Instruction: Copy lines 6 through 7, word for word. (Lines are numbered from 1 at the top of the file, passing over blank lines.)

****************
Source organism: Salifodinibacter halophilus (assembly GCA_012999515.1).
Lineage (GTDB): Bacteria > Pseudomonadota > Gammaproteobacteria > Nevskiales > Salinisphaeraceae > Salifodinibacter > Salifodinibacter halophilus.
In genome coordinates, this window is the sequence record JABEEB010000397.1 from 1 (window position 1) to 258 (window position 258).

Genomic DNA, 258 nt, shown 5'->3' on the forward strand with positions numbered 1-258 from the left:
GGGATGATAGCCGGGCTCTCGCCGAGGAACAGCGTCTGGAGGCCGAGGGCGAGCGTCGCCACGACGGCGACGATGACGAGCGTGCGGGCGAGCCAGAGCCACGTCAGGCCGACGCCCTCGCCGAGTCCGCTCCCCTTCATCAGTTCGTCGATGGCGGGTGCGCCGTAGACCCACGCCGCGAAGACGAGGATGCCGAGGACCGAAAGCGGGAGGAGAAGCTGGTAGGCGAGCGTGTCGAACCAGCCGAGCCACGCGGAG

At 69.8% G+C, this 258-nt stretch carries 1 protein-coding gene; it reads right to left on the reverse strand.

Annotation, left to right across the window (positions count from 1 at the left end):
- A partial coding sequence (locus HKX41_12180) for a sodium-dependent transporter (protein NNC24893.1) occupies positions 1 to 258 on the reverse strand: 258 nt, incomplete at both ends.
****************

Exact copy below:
At 69.8% G+C, this 258-nt stretch carries 1 protein-coding gene; it reads right to left on the reverse strand.

Annotation, left to right across the window (positions count from 1 at the left end):